Clay is a natural resource. It is abundant, but finite, and its extraction is energy intensive. That’s why I recycle my and my students’ clay scraps. Slop bucket to plaster table to wedged clay to pottery. Pug mills can do this for you, but they’re expensive machines that take up a lot of space! Below are some pictures showing the process of recycling clay. That pile of slop is the same pile I wedged into the ball in the bag, and that ball of clay in the bag is the clay I used to make the casserole dish you see.

Speaking of clay… It’s about to get real! I just unloaded 1,000lbs of clay from the back of my Ranger (the good truck) from @clayworksrva for my classes starting this week!

Empty Bowls

Have you heard of the annual Empty Bowls dinner in Fredericksburg? It’s a community fundraiser for Empowerhouse that brings together potters, volunteers, cooks, musicians, and supporters united in a common effort to end domestic violence. LibertyTown, where I used to work as their Pottery Tech, hosts an event they call “Bowl-a-Rama” beforehand, where they supply the clay and materials and then invite potters of functioning skill level to throw bowls all day! These bowls, after they’re glazed and fired, will be used as dinner bowls by guests in the fundraiser for Empowerhouse.

The kiln again did not disappoint! I have twenty beautiful bowls read to be sent on their way to Empowerhouse for their Empty Bowls dinner.

Goings on in the studio!

As a potter, it’s important to learn how to fix your equipment. In this case, I had to replace the elements of the used kiln I recently bought. 140 pins removed, 6 elements removed, 36 element tails clipped, 18 wires clipped and stripped, 24 crimps on 12 terminals, 6 elements installed, 140 pins pressed into soft brick, 1 brick repair, 4.5 hours of work, and the new elements are in!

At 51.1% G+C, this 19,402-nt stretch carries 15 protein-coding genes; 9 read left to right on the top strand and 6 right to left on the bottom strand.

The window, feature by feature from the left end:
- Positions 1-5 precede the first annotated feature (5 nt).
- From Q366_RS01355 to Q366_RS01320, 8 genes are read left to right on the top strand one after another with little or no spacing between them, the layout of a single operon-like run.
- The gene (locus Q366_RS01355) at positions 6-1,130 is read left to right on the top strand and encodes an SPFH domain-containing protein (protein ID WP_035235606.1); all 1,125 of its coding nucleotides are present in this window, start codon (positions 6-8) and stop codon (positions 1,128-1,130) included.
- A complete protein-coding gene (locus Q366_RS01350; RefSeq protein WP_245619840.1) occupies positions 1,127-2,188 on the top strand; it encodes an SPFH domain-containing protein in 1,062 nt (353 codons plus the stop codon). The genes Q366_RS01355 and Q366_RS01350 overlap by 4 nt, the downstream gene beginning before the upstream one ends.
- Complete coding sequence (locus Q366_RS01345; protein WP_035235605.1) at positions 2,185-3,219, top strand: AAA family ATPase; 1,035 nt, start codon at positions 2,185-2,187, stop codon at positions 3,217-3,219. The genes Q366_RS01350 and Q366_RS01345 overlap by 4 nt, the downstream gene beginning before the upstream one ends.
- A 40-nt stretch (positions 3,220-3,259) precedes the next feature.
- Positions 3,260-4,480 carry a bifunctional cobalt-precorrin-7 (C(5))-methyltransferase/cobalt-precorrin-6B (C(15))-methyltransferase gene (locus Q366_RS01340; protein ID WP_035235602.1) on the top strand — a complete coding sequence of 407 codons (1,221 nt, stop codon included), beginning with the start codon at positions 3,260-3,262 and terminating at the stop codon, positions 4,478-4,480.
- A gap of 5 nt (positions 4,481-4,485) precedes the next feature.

One of my ongoing orders consists of unique mugs for a local coffee shop (Agora Downtown). These mugs were the result of my first full firing at my new studio, which was a beautiful success!

Learning about Cone Packs!

I always love seeing new cone packs lined up. To me, they look like art.

What is a cone pack, you ask? Before the advent of high temperature thermometers (called thermocouples), potters used “cones” that were specially formulated to melt at a certain temperature (technically after a certain amount of heat work, but I digress) to tell when the kiln had thoroughly heated their pots.

While some potters still use them for that purpose, even with a thermocouple it’s good practice to include cones in your firings to make sure the thermocouple is giving an accurate reading and that the kiln is heating evenly. The reason we use a “pack” of three cones is so we have one cone that melts at the desired temperature, one above, and one below, so we can tell if the kiln got too hot or just not hot enough.

New Studio Space in Downtown FXBG!

Big news, friends! I’m opening my own pottery studio here in Fredericksburg at Canal Quarter Arts! It’s been a lot of work, but it’s coming together. I’m hoping to begin offering lessons, classes, and open studio over the next few weeks, with an official grand opening with my fellow artists at Canal Quarter on first Friday, December 6th. I’m having a soft opening / open house for friends and family tomorrow, first Friday November 1st, from 2pm until 9pm at 1517 Princess Anne Street. If you’re in the area, please come by, see the new space and the progress so far, and say hello!

New display up at Bad Truck Pottery, inside Canal Quarter Arts!